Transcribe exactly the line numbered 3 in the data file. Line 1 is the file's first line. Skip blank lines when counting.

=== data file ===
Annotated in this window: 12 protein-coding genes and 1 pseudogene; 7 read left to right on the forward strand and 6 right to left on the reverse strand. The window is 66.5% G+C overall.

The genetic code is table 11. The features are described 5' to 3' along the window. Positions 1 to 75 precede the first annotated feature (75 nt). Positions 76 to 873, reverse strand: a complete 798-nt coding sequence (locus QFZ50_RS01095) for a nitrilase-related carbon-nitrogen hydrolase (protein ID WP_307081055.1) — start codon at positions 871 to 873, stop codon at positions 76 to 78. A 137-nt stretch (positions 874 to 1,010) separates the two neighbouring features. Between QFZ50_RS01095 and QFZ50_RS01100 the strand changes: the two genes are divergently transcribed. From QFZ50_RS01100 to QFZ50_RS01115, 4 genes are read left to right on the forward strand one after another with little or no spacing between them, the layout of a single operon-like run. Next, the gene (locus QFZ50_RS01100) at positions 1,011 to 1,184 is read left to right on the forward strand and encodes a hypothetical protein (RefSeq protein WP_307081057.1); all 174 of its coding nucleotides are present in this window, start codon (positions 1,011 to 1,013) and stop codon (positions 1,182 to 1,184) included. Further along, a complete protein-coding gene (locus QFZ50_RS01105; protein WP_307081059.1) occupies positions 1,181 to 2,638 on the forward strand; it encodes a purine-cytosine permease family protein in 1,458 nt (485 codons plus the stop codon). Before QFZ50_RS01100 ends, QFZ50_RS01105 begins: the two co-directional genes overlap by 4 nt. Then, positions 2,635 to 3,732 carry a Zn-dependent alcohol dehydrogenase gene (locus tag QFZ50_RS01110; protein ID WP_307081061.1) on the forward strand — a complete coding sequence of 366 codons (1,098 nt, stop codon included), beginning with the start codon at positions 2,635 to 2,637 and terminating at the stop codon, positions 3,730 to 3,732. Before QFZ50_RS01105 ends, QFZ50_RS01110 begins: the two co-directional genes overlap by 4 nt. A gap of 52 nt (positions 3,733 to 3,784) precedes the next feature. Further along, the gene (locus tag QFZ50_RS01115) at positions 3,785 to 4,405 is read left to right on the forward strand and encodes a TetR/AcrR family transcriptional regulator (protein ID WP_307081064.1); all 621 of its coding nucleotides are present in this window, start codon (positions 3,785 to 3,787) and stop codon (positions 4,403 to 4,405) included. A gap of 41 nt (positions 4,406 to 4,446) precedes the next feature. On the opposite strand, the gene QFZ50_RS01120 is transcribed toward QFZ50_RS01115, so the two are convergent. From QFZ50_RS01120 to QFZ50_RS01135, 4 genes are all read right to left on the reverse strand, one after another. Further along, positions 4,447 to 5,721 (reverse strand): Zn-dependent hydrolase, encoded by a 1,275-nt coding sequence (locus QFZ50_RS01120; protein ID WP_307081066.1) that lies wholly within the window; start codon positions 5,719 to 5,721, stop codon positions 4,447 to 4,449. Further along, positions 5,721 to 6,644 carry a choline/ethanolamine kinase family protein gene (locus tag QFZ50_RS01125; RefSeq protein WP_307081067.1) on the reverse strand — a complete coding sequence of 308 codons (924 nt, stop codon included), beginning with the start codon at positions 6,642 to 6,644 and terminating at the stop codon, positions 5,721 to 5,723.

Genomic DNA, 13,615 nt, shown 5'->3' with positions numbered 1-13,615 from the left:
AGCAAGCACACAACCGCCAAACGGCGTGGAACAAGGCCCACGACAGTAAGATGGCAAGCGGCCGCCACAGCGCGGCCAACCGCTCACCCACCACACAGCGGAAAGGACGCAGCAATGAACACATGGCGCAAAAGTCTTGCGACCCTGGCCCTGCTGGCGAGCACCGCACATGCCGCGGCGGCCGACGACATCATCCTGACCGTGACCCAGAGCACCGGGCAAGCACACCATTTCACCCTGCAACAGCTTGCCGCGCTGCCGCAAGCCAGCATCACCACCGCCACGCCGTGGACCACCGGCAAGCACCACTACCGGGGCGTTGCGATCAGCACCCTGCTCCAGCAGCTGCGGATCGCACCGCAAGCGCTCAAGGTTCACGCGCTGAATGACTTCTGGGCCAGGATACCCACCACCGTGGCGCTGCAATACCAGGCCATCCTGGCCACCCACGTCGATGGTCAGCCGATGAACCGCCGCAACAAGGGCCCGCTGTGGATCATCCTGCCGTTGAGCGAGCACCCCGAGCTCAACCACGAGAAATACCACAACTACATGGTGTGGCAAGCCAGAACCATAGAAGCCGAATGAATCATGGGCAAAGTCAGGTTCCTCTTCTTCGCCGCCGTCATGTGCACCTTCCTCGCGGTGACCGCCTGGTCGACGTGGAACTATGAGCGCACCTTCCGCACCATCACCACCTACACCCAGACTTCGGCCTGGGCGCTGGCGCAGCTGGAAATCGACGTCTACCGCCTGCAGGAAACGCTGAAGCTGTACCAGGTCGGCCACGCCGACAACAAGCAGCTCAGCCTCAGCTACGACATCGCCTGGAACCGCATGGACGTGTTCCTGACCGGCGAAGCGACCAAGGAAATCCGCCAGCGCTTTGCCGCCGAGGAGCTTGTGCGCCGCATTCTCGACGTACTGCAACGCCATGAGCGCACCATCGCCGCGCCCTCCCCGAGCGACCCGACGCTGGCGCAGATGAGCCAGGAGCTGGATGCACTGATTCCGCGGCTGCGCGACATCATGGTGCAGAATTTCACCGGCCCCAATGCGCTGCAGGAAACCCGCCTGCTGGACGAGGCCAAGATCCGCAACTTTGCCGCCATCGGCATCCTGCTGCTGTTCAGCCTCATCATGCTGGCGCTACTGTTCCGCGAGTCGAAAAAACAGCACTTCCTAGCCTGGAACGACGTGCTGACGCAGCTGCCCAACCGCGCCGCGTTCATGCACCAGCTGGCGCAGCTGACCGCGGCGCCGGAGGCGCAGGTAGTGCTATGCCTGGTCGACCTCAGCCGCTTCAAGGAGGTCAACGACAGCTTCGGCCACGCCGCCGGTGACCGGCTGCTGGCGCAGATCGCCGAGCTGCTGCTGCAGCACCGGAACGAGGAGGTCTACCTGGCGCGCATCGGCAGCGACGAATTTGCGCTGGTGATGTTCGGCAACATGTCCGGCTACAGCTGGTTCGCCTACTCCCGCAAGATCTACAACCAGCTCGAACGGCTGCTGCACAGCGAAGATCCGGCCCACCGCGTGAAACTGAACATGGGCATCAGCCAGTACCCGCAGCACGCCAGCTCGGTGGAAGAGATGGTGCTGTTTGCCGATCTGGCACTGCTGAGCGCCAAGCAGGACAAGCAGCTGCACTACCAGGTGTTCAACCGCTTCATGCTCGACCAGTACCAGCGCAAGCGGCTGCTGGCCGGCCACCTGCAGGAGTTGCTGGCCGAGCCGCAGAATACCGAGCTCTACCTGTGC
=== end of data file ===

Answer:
Genomic DNA, 13,615 nt, shown 5'->3' with positions numbered 1-13,615 from the left: